A sign is seen on a H&M clothing store on January 9, 2018 in Miami Beach, Florida. H&M apologized on Monday after the Swedish clothing retailer's website in Britain showed a black child model wearing a hooded sweatshirt that said "coolest monkey in the jungle."
Joe Raedle—Getty Images
By Ellen McGirt
Updated: January 9, 2018 3:52 PM ET

A new advertisement from H&M has the public, including some very high profile celebrities, crying foul.

The ad, which showed an adorable black boy modeling a hooded sweatshirt that said “coolest monkey in the jungle,” was met with widespread derision.

The Canadian singer, The Weeknd, tweeted the offending image and this: “[W]oke up this morning shocked and embarrassed by this photo. i’m deeply offended and will not be working with @hm anymore..” The singer, whose name is Abel Tesfaye, had previously collaborated with the Sweden-based company on a collection and modeled their clothing.

LeBron James edited the offensive language out of the image and posted a new one on Instagram, with the child wearing a “King James” crown. “African Americans will always have to break barriers,” he wrote.

The company rushed to apologize yesterday.

“We sincerely apologize for this image. It has been now removed from all online channels and the product will not be for sale in the United States,” H&M said in an email statement to Fortune.

The issue is not just a cute kid in a bad hoodie.

The animalization of black people has roots in slavery, a strategic gambit to justify the abuse of other human beings that is impressive in its simplicity and endurance.

Neal A. Lester, an English professor and the founding director of Project Humanities at Arizona State University explains how the ugly underpinnings that inspired the backlash live on today, in an essay on TeachingTolerance.org:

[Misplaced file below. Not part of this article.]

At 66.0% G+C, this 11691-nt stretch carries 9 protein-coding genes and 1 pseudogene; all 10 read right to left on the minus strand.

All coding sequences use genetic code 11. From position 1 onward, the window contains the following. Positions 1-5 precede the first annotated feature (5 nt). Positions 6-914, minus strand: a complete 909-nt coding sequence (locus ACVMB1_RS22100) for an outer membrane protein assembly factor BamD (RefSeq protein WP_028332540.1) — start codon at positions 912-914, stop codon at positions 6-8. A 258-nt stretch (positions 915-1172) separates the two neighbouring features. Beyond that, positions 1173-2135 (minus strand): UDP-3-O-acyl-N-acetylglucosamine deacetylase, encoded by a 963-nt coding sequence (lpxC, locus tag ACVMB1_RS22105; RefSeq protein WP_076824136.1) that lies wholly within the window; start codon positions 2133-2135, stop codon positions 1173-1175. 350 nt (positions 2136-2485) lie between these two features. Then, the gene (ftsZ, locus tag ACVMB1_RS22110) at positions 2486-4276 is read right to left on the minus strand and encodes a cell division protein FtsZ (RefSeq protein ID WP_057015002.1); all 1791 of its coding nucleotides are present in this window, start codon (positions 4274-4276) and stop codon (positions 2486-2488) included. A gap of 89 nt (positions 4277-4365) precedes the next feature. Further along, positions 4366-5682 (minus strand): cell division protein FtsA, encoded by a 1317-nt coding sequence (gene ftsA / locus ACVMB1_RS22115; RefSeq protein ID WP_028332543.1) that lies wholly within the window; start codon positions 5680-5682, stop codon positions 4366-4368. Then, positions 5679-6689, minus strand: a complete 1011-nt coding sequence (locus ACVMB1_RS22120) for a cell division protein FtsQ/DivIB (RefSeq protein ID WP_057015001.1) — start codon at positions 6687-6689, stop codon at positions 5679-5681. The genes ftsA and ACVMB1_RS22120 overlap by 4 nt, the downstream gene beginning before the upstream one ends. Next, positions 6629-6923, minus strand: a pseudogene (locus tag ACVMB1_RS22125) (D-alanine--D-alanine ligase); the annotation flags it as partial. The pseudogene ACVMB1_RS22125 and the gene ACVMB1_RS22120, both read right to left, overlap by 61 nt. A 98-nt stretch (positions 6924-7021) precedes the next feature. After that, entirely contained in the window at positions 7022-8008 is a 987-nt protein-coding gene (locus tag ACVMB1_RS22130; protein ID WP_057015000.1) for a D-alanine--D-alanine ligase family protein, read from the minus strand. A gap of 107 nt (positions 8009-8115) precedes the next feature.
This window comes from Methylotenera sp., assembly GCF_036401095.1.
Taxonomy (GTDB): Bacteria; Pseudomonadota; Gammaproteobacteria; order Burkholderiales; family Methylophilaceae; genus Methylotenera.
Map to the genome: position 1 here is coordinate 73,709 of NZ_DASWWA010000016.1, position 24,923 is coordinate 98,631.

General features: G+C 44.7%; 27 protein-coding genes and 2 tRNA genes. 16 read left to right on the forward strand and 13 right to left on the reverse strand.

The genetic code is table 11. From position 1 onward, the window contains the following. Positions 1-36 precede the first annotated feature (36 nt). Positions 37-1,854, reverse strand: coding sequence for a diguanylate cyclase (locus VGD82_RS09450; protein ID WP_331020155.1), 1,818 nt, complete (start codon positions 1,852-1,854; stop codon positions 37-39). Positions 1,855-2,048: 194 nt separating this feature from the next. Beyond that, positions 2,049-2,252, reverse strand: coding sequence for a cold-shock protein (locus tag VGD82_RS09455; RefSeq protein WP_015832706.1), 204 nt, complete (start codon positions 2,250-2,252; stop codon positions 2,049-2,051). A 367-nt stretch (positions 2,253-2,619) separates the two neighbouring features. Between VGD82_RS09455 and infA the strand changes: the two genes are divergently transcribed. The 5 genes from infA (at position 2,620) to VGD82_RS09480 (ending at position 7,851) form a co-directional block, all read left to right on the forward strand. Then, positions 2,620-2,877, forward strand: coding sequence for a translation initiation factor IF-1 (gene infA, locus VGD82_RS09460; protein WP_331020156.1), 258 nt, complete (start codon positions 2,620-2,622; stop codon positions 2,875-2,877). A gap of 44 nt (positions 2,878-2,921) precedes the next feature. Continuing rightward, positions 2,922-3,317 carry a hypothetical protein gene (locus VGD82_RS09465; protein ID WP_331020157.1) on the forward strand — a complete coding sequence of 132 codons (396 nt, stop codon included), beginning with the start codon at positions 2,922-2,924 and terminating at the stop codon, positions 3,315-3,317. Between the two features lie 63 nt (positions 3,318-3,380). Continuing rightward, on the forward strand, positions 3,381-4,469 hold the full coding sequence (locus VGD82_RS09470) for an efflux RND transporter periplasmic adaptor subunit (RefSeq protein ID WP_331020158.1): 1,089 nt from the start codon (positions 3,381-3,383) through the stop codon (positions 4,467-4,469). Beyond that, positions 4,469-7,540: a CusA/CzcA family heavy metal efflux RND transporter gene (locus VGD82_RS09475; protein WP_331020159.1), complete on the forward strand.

Add incidents, headlines, illustrations and images of black people as primates to historical pseudo-scientific efforts to equate black people to animals, and you challenge the notion of a supposed 21st-century post-racial United States head on. Such is the case with former Charleston Daily Mail columnist Don Surber, who described Ferguson, Missouri, teen Michael Brown as an “animal” that had to be “put down.”

It could be President Obama imagined as a chimpanzee in a 2009 New York Post cartoon about his stimulus package, Serena Williams compared to the racing horse American Pharoah or Saartjie Barrtman being paraded around Europe as a “freak show.” It could be the depiction of Little Black Sambo, who whets the appetites of three tigers in the popular 1899 children’s book by Helen Bannerman, or the reality of black babies used as alligator bait. New or old, real or imagined, these examples and countless others show that U.S. race relations inextricably connect the past with the present.

As always, when incidents like these happen, it is correct to call for diverse teams and better processes that screen out racist and culturally insensitive concepts. But this monkey business isn’t expertise. It shouldn’t be the domain of a select few. This is us, our shared history. Unless everyone knows it and owns it, we are all doomed to repeat it, one image at a time.


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